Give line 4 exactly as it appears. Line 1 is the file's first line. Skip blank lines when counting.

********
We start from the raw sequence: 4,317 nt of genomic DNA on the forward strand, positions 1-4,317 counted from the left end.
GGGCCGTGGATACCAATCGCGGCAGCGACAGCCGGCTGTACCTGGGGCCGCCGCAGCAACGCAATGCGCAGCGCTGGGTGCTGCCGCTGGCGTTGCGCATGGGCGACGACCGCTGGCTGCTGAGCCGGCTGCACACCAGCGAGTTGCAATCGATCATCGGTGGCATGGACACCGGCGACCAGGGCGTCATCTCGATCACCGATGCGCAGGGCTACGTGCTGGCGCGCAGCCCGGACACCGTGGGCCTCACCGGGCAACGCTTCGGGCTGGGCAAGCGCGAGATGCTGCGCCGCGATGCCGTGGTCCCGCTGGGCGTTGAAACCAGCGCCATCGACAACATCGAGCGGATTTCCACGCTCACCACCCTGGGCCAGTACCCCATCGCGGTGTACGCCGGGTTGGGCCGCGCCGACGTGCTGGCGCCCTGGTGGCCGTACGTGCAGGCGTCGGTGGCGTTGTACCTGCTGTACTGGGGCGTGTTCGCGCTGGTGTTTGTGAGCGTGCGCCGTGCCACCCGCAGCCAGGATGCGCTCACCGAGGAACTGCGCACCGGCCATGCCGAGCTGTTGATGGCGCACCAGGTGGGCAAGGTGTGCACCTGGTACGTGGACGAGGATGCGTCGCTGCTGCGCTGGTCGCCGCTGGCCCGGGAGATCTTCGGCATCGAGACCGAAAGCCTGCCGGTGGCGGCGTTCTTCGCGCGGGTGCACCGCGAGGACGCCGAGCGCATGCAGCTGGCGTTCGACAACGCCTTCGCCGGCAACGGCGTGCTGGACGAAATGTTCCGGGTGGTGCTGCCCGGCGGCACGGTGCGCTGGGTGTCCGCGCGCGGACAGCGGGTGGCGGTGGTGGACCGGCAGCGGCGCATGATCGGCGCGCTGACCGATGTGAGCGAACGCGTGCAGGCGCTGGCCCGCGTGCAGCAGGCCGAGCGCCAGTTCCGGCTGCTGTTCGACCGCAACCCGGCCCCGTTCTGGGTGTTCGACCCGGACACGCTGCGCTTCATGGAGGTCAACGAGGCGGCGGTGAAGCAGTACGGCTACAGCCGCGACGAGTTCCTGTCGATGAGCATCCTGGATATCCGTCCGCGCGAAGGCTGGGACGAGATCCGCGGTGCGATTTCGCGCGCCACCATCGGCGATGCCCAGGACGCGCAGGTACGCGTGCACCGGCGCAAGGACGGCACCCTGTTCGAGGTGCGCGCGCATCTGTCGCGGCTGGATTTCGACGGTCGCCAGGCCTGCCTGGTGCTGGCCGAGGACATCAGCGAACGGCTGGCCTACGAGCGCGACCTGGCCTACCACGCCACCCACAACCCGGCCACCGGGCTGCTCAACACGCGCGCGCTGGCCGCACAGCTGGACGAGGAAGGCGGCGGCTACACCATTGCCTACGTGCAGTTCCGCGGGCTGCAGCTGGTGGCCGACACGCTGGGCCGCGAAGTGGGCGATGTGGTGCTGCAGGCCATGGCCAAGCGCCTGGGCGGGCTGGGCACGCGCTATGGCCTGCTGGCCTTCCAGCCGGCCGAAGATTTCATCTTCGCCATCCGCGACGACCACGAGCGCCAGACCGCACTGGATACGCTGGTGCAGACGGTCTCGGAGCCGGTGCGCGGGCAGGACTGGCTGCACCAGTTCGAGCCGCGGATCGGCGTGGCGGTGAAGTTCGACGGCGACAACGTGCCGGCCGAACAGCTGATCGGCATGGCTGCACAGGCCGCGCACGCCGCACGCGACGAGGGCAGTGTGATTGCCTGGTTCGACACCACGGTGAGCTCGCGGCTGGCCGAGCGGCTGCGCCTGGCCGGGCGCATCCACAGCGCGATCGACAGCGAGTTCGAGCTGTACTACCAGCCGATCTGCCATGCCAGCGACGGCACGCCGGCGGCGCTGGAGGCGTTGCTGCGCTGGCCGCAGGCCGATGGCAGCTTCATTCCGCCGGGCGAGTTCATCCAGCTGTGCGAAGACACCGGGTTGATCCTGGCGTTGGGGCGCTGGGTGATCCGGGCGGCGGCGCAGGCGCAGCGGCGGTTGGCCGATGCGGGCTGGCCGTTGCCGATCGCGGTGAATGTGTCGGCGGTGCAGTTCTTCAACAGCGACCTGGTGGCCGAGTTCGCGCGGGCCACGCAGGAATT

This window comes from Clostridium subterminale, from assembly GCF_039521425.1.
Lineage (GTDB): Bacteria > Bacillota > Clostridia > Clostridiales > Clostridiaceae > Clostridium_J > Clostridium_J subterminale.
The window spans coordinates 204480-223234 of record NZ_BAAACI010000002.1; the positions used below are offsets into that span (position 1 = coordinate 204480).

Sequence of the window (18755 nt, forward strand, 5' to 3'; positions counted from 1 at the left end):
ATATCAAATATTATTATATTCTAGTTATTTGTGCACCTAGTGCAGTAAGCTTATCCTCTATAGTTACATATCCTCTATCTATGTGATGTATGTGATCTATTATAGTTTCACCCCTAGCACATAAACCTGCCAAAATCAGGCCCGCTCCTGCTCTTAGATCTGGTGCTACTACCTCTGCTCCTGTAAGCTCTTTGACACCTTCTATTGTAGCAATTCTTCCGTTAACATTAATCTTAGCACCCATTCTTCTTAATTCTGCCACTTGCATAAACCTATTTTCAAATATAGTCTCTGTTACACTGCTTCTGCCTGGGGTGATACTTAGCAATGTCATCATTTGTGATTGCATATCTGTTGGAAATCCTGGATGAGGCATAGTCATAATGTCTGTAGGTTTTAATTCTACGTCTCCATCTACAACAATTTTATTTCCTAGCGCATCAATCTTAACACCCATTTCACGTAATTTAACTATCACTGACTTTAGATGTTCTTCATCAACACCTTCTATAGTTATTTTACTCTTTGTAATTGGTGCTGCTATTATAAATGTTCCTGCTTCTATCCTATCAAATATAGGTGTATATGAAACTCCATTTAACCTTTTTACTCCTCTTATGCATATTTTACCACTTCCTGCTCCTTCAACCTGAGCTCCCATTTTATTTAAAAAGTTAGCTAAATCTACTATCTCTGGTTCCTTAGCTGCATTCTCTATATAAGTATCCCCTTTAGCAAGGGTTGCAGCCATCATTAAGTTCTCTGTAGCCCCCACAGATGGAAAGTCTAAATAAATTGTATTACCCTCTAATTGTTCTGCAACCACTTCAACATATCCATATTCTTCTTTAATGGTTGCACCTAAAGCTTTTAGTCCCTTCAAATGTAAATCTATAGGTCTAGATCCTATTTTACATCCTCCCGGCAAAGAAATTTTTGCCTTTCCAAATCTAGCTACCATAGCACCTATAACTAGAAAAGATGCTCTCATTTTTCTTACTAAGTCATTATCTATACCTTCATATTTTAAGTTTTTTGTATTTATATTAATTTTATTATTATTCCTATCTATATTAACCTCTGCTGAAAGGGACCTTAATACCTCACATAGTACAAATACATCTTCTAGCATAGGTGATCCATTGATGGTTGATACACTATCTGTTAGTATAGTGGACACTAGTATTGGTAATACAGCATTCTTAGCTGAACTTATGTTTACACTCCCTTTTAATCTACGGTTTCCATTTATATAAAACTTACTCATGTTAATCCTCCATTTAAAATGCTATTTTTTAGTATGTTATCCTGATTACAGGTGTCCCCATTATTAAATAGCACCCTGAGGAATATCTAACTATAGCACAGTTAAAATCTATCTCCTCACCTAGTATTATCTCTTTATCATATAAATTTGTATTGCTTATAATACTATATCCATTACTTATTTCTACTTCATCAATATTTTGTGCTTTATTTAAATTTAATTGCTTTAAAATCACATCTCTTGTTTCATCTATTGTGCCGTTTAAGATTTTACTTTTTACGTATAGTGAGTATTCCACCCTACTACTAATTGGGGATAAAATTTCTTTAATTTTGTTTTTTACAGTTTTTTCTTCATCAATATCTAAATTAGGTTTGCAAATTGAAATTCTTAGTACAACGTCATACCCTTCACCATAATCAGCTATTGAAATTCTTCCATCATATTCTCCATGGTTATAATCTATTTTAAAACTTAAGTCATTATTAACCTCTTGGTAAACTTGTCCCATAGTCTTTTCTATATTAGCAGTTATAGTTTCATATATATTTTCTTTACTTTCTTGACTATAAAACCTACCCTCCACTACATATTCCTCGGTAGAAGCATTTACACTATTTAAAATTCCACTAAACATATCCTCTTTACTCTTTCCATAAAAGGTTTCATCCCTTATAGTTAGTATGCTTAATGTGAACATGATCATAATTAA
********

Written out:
Lineage (GTDB): Bacteria > Bacillota > Clostridia > Clostridiales > Clostridiaceae > Clostridium_J > Clostridium_J subterminale.